Newsetter volume 2 number 2
John Kotter, Harvard Business School professor, spent twenty years tracking the careers of 115 MBAs from the Harvard class of 1974. In his book, The New Rules: How to Succeed in Today's Post-Corporate World, he describes how these students survived the downsizing, restructuring, and globalization that characterized two of the most volatile decades in American business history.
Kotter found that the most successful graduates avoided large, bureaucratic organizations and established themselves in smaller, more entrepreneurial venues. They didn't forsake big business altogether, but found ways to work outside corporations as consultants or service-providers. Even more important than where they worked, however, was their competitive drive - their willingness to set increasingly high standards and to risk failure.
Kotter's well-documented study confirms that performance competencies such as competitiveness and the willingness to take risks are greater predictors of success than either education or experience. But is it really possible to spot these qualities in a job candidate? The answer depends on the astuteness of the interviewer.
For example, in a "behavioral event" interview candidates are asked to describe the most important situations they have experienced in a particular job. How a candidate responds to those situations may reveal certain competencies. However, today's well-coached candidates can often predict exactly what qualities the interviewer is looking for and can tell a story to match. In fact, for the savvy interviewee, an arsenal of stories may be as important as top references and an impressive suit.
On the other hand, no interviewer should assume that a competency doesn't exist simply because it fails to appear in one of a candidate's descriptions of a major behavioral event. A candidate may be highly competitive, for example, but simply chooses not to tell a story that reveals that trait.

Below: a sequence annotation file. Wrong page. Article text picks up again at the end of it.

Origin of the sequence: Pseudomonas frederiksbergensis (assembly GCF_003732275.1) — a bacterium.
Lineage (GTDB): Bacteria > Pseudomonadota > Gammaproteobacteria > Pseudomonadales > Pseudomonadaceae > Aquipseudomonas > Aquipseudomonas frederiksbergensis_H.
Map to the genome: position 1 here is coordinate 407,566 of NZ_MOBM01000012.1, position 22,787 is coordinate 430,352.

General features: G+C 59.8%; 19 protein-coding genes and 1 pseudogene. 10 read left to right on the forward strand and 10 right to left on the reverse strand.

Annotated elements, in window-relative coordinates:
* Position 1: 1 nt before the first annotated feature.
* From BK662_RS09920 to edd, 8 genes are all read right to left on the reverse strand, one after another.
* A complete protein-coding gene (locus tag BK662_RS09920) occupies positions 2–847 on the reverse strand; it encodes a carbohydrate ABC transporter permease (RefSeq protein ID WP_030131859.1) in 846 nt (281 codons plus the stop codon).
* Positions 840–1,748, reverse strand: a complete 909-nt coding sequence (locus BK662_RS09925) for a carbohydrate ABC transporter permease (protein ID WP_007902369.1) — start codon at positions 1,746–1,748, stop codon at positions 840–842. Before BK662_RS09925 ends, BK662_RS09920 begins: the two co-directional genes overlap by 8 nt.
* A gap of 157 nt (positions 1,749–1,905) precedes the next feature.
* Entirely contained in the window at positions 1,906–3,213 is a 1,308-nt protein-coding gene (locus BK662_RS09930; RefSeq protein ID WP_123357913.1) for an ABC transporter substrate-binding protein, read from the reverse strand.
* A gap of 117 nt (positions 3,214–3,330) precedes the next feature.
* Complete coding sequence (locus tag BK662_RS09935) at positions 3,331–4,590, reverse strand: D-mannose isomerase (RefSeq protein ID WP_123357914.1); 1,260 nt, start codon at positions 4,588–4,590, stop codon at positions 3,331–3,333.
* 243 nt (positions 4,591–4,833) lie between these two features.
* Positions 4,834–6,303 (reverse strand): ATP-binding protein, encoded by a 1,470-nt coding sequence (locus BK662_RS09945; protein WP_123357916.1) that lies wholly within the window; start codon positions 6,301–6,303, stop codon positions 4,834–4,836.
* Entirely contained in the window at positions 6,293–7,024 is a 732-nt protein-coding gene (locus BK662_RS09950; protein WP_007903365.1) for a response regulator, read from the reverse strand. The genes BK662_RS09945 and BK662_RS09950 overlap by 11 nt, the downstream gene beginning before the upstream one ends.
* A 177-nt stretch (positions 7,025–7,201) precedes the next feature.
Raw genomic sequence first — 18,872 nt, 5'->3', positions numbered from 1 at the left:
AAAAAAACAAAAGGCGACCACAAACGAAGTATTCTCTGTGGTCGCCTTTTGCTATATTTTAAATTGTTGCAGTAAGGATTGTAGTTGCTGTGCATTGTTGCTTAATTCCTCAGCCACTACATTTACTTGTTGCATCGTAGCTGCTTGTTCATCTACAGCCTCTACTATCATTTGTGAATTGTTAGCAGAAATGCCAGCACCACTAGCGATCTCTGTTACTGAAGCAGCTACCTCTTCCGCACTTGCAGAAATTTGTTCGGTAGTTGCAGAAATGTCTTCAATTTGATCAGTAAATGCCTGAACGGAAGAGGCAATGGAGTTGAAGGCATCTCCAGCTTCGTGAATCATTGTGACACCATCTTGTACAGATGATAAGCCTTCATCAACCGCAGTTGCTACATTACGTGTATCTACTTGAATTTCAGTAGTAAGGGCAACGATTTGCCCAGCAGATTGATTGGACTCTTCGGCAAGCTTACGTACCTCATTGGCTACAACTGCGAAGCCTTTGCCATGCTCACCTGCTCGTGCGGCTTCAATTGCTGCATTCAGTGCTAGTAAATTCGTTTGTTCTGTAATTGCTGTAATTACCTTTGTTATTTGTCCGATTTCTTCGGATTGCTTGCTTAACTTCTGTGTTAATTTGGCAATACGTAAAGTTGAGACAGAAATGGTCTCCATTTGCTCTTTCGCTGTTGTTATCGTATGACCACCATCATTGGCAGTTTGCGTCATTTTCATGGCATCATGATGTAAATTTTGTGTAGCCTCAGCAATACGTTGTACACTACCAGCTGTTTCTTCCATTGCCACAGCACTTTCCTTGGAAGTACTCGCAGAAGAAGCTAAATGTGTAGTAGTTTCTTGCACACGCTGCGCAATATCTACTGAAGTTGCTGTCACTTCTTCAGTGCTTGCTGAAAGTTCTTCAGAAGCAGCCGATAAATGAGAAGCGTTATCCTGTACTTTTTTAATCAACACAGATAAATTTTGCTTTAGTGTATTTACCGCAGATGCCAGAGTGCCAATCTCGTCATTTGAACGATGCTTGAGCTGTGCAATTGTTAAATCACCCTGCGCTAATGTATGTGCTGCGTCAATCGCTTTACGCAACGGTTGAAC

In either case, the interviewer must be at least as shrewd as the candidate and prepared to use a variety of methods for identifying competencies. After all, it is unlikely that most interviewers will be confronted with someone like America's Cup captain, Dennis Conner, who has been described as so competitive, "he'll do anything to win."
In fact, there is absolutely nothing subtle about Conner's competitiveness. Tom Whidden, a long-time Conner crewmate, swears that during the New Zealand catamaran challenge, Conner bet Whidden a dollar that he [Conner] could get their boat back to the dock by a specified time. Whidden tells it this way: "Dennis was running out of time. If he had pulled up alongside the dock and thrown out a line, he would have lost by maybe six seconds. So what does he do? He ran the catamaran head on into the dock - wrecked the boat and the dock. I couldn't believe it."